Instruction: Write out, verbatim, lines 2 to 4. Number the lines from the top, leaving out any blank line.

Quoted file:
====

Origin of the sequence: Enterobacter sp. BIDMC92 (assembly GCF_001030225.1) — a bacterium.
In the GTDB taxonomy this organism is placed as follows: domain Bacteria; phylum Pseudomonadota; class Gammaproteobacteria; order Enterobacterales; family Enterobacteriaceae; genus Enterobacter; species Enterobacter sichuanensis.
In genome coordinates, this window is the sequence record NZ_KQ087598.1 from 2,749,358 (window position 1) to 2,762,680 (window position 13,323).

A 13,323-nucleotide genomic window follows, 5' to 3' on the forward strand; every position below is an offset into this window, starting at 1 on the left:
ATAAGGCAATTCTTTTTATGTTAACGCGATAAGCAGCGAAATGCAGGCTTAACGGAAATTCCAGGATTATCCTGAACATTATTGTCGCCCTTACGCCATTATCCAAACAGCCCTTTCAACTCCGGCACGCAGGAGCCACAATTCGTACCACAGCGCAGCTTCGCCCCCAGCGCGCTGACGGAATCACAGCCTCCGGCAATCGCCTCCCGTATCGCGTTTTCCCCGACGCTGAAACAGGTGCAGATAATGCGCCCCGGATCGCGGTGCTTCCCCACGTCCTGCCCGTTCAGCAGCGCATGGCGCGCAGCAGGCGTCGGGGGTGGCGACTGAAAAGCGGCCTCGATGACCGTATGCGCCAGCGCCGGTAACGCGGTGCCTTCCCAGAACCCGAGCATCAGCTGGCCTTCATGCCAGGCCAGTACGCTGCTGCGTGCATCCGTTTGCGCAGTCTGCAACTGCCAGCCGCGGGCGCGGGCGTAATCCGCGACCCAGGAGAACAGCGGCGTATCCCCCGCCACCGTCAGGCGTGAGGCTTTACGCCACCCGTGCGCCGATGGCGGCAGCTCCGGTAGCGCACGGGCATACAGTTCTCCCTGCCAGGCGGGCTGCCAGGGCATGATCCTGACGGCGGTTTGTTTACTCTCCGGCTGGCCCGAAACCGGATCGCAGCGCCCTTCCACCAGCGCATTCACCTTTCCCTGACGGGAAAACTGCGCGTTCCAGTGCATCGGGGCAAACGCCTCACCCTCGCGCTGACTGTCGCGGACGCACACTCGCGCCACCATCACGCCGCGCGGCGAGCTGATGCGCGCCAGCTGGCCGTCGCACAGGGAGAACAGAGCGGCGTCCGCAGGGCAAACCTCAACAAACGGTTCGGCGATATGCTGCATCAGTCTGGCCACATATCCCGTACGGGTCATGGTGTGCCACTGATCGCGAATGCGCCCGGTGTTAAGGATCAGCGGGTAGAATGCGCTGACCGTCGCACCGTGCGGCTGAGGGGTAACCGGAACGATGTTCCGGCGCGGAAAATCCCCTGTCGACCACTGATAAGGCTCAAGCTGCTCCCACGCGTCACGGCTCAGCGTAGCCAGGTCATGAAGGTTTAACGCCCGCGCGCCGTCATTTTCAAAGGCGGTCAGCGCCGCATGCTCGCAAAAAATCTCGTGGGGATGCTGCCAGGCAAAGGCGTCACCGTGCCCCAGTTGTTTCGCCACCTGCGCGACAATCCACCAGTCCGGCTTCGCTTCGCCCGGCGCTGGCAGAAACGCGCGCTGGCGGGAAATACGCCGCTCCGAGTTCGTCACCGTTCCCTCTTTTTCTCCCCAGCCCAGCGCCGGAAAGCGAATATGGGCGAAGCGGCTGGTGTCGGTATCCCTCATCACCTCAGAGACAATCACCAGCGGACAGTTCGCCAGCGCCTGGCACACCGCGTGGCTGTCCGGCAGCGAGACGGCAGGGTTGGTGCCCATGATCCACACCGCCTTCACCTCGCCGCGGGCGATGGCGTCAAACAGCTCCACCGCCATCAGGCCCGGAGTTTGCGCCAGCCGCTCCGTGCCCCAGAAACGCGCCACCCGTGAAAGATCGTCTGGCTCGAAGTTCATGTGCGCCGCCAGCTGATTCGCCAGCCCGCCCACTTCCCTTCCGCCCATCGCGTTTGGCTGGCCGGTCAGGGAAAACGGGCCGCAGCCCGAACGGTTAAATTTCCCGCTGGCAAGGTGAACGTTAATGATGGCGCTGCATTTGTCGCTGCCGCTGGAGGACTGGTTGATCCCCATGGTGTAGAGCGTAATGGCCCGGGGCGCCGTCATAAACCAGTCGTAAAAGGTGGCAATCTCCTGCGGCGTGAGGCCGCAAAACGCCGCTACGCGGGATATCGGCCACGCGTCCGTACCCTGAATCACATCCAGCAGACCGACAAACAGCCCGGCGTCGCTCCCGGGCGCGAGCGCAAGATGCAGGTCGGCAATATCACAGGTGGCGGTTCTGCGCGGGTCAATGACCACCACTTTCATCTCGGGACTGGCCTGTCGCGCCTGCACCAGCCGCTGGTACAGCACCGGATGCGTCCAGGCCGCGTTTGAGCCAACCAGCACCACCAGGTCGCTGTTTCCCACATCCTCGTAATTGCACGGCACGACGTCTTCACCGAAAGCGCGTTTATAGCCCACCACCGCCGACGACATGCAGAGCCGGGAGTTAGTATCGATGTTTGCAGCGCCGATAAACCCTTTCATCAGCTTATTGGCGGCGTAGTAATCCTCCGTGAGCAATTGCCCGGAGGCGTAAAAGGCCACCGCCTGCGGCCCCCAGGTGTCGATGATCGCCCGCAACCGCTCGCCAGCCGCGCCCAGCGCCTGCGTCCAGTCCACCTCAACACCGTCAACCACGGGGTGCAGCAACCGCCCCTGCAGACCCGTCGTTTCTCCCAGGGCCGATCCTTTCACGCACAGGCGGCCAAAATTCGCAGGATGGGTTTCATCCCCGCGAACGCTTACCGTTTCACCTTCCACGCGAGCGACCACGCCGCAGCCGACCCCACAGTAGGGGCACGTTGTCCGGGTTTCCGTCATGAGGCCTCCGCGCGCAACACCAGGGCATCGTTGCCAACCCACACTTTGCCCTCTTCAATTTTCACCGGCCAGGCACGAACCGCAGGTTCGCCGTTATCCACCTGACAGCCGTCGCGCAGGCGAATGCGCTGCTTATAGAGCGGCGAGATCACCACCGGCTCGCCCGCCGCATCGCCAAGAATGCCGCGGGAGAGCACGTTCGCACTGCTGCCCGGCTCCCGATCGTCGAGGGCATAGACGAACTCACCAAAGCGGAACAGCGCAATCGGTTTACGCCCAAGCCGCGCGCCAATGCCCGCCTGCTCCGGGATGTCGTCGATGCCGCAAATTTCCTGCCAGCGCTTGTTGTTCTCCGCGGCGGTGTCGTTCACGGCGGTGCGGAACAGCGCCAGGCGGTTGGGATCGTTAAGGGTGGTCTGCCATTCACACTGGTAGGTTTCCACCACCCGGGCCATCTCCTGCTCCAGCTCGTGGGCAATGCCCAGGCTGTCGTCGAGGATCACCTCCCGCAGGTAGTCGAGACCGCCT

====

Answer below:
In the GTDB taxonomy this organism is placed as follows: domain Bacteria; phylum Pseudomonadota; class Gammaproteobacteria; order Enterobacterales; family Enterobacteriaceae; genus Enterobacter; species Enterobacter sichuanensis.
In genome coordinates, this window is the sequence record NZ_KQ087598.1 from 2,749,358 (window position 1) to 2,762,680 (window position 13,323).

A 13,323-nucleotide genomic window follows, 5' to 3' on the forward strand; every position below is an offset into this window, starting at 1 on the left: